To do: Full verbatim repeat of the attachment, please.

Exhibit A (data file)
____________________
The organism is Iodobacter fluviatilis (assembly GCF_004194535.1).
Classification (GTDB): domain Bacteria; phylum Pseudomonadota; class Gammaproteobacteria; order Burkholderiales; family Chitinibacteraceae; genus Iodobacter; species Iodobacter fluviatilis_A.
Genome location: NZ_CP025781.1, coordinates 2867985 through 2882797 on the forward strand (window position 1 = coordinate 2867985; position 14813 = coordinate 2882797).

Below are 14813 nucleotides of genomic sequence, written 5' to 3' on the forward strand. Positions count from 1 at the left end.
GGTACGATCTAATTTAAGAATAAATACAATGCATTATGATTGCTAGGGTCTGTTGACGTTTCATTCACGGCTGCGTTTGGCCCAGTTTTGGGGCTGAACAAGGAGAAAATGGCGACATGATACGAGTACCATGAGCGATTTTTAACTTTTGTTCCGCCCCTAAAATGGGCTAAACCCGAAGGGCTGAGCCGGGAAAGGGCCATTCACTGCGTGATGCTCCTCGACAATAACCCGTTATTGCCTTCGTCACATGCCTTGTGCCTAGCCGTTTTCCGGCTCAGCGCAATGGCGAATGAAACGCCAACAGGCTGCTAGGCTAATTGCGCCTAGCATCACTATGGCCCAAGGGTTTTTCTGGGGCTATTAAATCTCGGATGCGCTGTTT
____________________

The organism is Iodobacter fluviatilis (assembly GCF_004194535.1).
Classification (GTDB): domain Bacteria; phylum Pseudomonadota; class Gammaproteobacteria; order Burkholderiales; family Chitinibacteraceae; genus Iodobacter; species Iodobacter fluviatilis_A.
Genome location: NZ_CP025781.1, coordinates 2867985 through 2882797 on the forward strand (window position 1 = coordinate 2867985; position 14813 = coordinate 2882797).

Below are 14813 nucleotides of genomic sequence, written 5' to 3' on the forward strand. Positions count from 1 at the left end.
GGTACGATCTAATTTAAGAATAAATACAATGCATTATGATTGCTAGGGTCTGTTGACGTTTCATTCACGGCTGCGTTTGGCCCAGTTTTGGGGCTGAACAAGGAGAAAATGGCGACATGATACGAGTACCATGAGCGATTTTTAACTTTTGTTCCGCCCCTAAAATGGGCTAAACCCGAAGGGCTGAGCCGGGAAAGGGCCATTCACTGCGTGATGCTCCTCGACAATAACCCGTTATTGCCTTCGTCACATGCCTTGTGCCTAGCCGTTTTCCGGCTCAGCGCAATGGCGAATGAAACGCCAACAGGCTGCTAGGCTAATTGCGCCTAGCATCACTATGGCCCAAGGGTTTTTCTGGGGCTATTAAATCTCGGATGCGCTGTTT